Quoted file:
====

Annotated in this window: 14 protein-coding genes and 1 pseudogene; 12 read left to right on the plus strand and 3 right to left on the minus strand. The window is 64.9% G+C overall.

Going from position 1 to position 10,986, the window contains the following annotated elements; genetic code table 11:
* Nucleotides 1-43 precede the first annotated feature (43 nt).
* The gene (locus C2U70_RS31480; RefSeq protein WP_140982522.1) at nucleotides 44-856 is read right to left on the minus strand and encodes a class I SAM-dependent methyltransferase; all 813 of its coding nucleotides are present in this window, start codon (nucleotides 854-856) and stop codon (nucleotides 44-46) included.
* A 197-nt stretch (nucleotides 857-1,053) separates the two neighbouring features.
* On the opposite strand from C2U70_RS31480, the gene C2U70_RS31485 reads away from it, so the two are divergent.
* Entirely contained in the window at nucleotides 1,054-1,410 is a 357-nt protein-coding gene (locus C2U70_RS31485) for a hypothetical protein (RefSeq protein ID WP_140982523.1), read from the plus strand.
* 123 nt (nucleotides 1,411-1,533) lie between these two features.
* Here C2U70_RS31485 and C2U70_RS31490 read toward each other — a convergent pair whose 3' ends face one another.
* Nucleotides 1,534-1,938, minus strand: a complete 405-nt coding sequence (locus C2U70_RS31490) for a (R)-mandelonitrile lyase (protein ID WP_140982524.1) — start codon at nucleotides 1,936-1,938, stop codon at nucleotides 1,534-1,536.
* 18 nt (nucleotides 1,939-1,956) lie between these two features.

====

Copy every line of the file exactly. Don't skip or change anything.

Annotated in this window: 14 protein-coding genes and 1 pseudogene; 12 read left to right on the plus strand and 3 right to left on the minus strand. The window is 64.9% G+C overall.

Going from position 1 to position 10,986, the window contains the following annotated elements; genetic code table 11:
* Nucleotides 1-43 precede the first annotated feature (43 nt).
* The gene (locus C2U70_RS31480; RefSeq protein WP_140982522.1) at nucleotides 44-856 is read right to left on the minus strand and encodes a class I SAM-dependent methyltransferase; all 813 of its coding nucleotides are present in this window, start codon (nucleotides 854-856) and stop codon (nucleotides 44-46) included.
* A 197-nt stretch (nucleotides 857-1,053) separates the two neighbouring features.
* On the opposite strand from C2U70_RS31480, the gene C2U70_RS31485 reads away from it, so the two are divergent.
* Entirely contained in the window at nucleotides 1,054-1,410 is a 357-nt protein-coding gene (locus C2U70_RS31485) for a hypothetical protein (RefSeq protein ID WP_140982523.1), read from the plus strand.
* 123 nt (nucleotides 1,411-1,533) lie between these two features.
* Here C2U70_RS31485 and C2U70_RS31490 read toward each other — a convergent pair whose 3' ends face one another.
* Nucleotides 1,534-1,938, minus strand: a complete 405-nt coding sequence (locus C2U70_RS31490) for a (R)-mandelonitrile lyase (protein ID WP_140982524.1) — start codon at nucleotides 1,936-1,938, stop codon at nucleotides 1,534-1,536.
* 18 nt (nucleotides 1,939-1,956) lie between these two features.